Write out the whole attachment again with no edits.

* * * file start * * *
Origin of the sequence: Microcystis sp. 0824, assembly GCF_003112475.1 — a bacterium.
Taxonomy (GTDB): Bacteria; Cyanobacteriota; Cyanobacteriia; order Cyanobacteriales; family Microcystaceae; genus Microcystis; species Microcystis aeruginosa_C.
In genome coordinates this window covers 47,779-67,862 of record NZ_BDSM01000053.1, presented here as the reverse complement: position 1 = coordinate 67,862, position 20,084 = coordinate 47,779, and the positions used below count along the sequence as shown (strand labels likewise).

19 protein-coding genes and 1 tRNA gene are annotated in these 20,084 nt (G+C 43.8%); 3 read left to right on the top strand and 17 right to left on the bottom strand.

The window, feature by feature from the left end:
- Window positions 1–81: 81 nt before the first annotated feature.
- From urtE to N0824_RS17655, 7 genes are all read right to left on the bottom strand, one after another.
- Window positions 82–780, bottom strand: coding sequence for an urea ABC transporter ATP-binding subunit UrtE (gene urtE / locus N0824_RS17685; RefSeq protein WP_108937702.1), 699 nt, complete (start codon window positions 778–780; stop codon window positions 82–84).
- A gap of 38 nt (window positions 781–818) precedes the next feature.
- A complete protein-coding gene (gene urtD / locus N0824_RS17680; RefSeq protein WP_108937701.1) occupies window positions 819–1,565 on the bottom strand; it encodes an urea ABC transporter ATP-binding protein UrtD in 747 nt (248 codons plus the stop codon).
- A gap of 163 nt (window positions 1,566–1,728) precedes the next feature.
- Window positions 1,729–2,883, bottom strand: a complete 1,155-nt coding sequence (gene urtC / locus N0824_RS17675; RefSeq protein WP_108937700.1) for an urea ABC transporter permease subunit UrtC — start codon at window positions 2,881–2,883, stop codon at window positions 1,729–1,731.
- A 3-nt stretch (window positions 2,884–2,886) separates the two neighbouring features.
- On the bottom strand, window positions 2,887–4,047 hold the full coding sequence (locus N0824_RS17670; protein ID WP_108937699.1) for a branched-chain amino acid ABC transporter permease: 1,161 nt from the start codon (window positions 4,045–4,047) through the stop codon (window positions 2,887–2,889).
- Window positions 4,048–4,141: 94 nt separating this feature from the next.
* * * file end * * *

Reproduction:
Origin of the sequence: Microcystis sp. 0824, assembly GCF_003112475.1 — a bacterium.
Taxonomy (GTDB): Bacteria; Cyanobacteriota; Cyanobacteriia; order Cyanobacteriales; family Microcystaceae; genus Microcystis; species Microcystis aeruginosa_C.
In genome coordinates this window covers 47,779-67,862 of record NZ_BDSM01000053.1, presented here as the reverse complement: position 1 = coordinate 67,862, position 20,084 = coordinate 47,779, and the positions used below count along the sequence as shown (strand labels likewise).

19 protein-coding genes and 1 tRNA gene are annotated in these 20,084 nt (G+C 43.8%); 3 read left to right on the top strand and 17 right to left on the bottom strand.

The window, feature by feature from the left end:
- Window positions 1–81: 81 nt before the first annotated feature.
- From urtE to N0824_RS17655, 7 genes are all read right to left on the bottom strand, one after another.
- Window positions 82–780, bottom strand: coding sequence for an urea ABC transporter ATP-binding subunit UrtE (gene urtE / locus N0824_RS17685; RefSeq protein WP_108937702.1), 699 nt, complete (start codon window positions 778–780; stop codon window positions 82–84).
- A gap of 38 nt (window positions 781–818) precedes the next feature.
- A complete protein-coding gene (gene urtD / locus N0824_RS17680; RefSeq protein WP_108937701.1) occupies window positions 819–1,565 on the bottom strand; it encodes an urea ABC transporter ATP-binding protein UrtD in 747 nt (248 codons plus the stop codon).
- A gap of 163 nt (window positions 1,566–1,728) precedes the next feature.
- Window positions 1,729–2,883, bottom strand: a complete 1,155-nt coding sequence (gene urtC / locus N0824_RS17675; RefSeq protein WP_108937700.1) for an urea ABC transporter permease subunit UrtC — start codon at window positions 2,881–2,883, stop codon at window positions 1,729–1,731.
- A 3-nt stretch (window positions 2,884–2,886) separates the two neighbouring features.
- On the bottom strand, window positions 2,887–4,047 hold the full coding sequence (locus N0824_RS17670; protein ID WP_108937699.1) for a branched-chain amino acid ABC transporter permease: 1,161 nt from the start codon (window positions 4,045–4,047) through the stop codon (window positions 2,887–2,889).
- Window positions 4,048–4,141: 94 nt separating this feature from the next.